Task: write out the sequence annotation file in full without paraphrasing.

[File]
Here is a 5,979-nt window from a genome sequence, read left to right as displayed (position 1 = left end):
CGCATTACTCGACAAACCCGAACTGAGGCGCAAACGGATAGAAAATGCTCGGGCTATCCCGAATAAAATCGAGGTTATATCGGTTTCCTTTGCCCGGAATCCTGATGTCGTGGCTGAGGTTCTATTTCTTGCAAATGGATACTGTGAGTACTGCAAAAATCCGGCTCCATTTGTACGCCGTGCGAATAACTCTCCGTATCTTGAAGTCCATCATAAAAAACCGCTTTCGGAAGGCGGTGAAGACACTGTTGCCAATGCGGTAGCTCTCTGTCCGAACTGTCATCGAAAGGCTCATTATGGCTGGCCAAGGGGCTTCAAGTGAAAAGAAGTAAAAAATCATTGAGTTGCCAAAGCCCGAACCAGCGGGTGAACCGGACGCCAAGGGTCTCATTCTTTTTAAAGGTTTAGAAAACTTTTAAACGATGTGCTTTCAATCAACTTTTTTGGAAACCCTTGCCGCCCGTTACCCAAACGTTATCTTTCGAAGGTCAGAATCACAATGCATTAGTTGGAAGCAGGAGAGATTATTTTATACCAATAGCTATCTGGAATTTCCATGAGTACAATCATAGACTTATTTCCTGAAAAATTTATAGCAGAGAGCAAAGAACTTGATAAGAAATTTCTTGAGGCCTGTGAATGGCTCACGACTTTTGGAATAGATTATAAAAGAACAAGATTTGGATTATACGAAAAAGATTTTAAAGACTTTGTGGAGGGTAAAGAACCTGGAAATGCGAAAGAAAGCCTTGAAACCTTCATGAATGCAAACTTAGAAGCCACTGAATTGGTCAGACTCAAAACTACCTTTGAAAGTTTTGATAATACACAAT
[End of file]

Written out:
Here is a 5,979-nt window from a genome sequence, read left to right as displayed (position 1 = left end):
CGCATTACTCGACAAACCCGAACTGAGGCGCAAACGGATAGAAAATGCTCGGGCTATCCCGAATAAAATCGAGGTTATATCGGTTTCCTTTGCCCGGAATCCTGATGTCGTGGCTGAGGTTCTATTTCTTGCAAATGGATACTGTGAGTACTGCAAAAATCCGGCTCCATTTGTACGCCGTGCGAATAACTCTCCGTATCTTGAAGTCCATCATAAAAAACCGCTTTCGGAAGGCGGTGAAGACACTGTTGCCAATGCGGTAGCTCTCTGTCCGAACTGTCATCGAAAGGCTCATTATGGCTGGCCAAGGGGCTTCAAGTGAAAAGAAGTAAAAAATCATTGAGTTGCCAAAGCCCGAACCAGCGGGTGAACCGGACGCCAAGGGTCTCATTCTTTTTAAAGGTTTAGAAAACTTTTAAACGATGTGCTTTCAATCAACTTTTTTGGAAACCCTTGCCGCCCGTTACCCAAACGTTATCTTTCGAAGGTCAGAATCACAATGCATTAGTTGGAAGCAGGAGAGATTATTTTATACCAATAGCTATCTGGAATTTCCATGAGTACAATCATAGACTTATTTCCTGAAAAATTTATAGCAGAGAGCAAAGAACTTGATAAGAAATTTCTTGAGGCCTGTGAATGGCTCACGACTTTTGGAATAGATTATAAAAGAACAAGATTTGGATTATACGAAAAAGATTTTAAAGACTTTGTGGAGGGTAAAGAACCTGGAAATGCGAAAGAAAGCCTTGAAACCTTCATGAATGCAAACTTAGAAGCCACTGAATTGGTCAGACTCAAAACTACCTTTGAAAGTTTTGATAATACACAAT